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Wednesday, December 30, 2009

Viru and the power of concentration

Virender Sehwag's 293 against Sri Lanka compels one to admire his deep commitment to the sport, and more importantly, his ability to concentrate during such long knocks.

Thursday's feat comes about a year after he constructed 319 off only 278 balls against South Africa to break his own record of the highest individual score by an Indian in Tests.
This unique quality of playing flamboyantly -- and along with that -- managing to retain concentration for such prolonged periods demarks the 31-year-old from the rest of the great Indian batsmen.

Intense concentration is a quality which is required to excel in any form of human endeavour. And even though we all know what concentration is, I would like to offer a very apt definition of concentration which has been given by Swami Parthasarathy in his book, The Vedanta Treatise. The book defines concentration as, "The intellect supervising the mind to remain in the present". This is a definition which every sportsperson can relate to because typically in any sporting situation when one is poised at a crucial juncture, the mind collapses thinking about a disappointing past incident or reaches a premature state of euphoria even before scoring the winning stroke and in the process is unable to finish the task at hand.

The 'nervous nineties' in cricket is a case in point and if one goes through the record books, one will find countless batsmen across the world having succumbed when in the nineties. The state of the mind, like I mentioned earlier, either remembers a disappointing incident of the past or begins the process of sub-conscious celebration even before reaching the 100-run mark.

Ironically, it is the ability to play each ball with the mind only on 'that ball' -- and not for any record -- that make great cricketers of the world actually establish those records.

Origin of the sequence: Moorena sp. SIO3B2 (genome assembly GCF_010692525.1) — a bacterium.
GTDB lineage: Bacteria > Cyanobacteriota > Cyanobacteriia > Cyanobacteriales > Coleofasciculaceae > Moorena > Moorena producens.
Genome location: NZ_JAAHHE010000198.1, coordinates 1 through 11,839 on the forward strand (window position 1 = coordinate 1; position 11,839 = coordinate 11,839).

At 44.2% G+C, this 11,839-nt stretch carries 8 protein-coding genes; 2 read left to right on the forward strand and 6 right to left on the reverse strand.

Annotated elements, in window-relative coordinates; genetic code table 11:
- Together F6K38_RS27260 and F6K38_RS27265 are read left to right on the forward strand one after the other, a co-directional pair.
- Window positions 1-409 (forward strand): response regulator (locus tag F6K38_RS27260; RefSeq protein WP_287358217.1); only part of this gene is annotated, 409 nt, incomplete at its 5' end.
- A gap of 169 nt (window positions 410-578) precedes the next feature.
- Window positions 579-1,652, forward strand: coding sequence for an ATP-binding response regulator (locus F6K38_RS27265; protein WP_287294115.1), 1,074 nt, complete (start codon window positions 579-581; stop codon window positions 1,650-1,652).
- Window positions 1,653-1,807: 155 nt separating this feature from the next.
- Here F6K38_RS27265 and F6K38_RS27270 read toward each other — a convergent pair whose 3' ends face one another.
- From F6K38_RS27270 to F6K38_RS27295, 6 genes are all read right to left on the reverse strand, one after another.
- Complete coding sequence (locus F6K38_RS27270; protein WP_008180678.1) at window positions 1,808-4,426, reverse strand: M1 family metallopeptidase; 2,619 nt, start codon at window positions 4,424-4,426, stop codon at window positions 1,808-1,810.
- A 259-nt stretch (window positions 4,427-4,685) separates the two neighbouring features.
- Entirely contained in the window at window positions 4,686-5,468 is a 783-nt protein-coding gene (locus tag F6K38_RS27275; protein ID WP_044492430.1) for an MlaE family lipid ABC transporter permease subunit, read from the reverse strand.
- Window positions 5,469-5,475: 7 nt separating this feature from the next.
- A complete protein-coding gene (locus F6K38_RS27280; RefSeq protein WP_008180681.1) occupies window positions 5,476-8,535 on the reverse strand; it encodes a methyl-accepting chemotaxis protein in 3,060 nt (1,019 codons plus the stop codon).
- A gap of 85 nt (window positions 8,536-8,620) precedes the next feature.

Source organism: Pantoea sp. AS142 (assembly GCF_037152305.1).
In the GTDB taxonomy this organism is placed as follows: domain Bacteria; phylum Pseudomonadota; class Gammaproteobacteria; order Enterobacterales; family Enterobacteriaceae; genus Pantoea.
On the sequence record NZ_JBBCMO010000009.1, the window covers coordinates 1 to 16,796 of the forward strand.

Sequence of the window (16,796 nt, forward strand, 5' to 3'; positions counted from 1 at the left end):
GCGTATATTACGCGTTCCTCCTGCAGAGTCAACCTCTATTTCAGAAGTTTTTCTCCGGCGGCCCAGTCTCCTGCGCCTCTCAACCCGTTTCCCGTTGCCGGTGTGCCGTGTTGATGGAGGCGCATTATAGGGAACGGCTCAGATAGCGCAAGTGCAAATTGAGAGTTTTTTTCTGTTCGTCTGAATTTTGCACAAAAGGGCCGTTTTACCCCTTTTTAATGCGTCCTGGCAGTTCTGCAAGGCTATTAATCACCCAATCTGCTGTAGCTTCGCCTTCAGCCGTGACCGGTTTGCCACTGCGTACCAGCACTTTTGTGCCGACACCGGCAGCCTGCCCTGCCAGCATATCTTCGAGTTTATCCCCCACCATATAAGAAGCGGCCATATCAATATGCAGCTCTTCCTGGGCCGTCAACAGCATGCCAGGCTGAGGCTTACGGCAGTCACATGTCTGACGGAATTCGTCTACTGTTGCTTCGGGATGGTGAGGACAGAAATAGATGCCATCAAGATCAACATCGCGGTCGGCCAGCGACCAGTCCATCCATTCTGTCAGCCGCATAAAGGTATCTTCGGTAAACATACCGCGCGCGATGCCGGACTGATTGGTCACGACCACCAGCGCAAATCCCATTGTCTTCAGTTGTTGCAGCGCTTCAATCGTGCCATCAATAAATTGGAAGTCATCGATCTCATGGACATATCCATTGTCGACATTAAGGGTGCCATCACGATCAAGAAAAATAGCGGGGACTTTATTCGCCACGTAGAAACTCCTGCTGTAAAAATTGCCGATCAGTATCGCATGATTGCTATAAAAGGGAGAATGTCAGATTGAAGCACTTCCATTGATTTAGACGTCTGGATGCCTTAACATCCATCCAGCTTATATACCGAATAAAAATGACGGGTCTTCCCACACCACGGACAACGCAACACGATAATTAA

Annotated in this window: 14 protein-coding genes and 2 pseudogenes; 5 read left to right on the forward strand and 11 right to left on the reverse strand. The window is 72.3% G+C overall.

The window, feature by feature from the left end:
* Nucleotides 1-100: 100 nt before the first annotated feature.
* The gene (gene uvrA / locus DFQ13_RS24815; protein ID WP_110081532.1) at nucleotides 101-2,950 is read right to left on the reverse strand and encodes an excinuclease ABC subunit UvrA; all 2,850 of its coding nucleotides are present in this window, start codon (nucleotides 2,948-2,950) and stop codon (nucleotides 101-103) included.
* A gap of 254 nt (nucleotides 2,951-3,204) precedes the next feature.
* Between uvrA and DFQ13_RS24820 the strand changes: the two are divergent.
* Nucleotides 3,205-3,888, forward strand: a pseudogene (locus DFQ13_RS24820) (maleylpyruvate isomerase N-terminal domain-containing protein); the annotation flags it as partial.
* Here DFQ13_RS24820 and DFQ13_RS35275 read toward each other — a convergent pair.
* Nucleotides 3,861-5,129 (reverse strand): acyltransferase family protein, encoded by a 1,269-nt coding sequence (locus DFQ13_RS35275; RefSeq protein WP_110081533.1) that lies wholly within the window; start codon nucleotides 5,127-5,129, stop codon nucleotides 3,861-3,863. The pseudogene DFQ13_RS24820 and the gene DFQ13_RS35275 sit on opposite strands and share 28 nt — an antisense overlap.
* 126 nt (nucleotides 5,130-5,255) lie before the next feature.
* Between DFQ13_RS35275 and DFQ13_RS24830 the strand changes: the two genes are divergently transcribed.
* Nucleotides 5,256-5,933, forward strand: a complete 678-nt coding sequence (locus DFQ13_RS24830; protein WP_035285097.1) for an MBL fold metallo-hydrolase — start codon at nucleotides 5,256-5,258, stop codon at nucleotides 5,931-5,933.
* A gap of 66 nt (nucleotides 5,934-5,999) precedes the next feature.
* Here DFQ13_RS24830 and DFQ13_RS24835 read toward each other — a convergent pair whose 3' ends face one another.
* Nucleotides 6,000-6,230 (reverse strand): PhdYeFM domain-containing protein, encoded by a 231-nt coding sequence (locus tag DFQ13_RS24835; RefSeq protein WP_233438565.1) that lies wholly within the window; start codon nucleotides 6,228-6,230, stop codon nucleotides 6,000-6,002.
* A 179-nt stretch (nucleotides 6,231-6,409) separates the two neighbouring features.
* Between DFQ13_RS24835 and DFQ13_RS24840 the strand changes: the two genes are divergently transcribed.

They just focus on keeping the mind in the present.

And can concentration be developed over a period of time or are great athletes born with it? Concentration can be developed. For a sportsperson, hours of practice on the field help in building concentration. The intensity of concentration is built over a period of time, increases with an athlete's involvement with his particular sport and peaks after the athlete has spent about 10,000 hours honing his skills in his or her respective sport. This is a theory put forth by Michael Gladwell in his recent book, The Outliers, wherein he has documented a very strong correlation between achieving excellence and 10,000 hours of work by a person in any particular field.

And most of the great records in sport have been created by athletes who have completed their 10,000 hours. It is for this reason they say that success is 99% perspiration and 1% inspiration.

So whilst we salute Sehwag for yet another praiseworthy innings, let us also remember that behind his talent, concentration and ability to score runs with such effortless ease, lies a lot of hard work.

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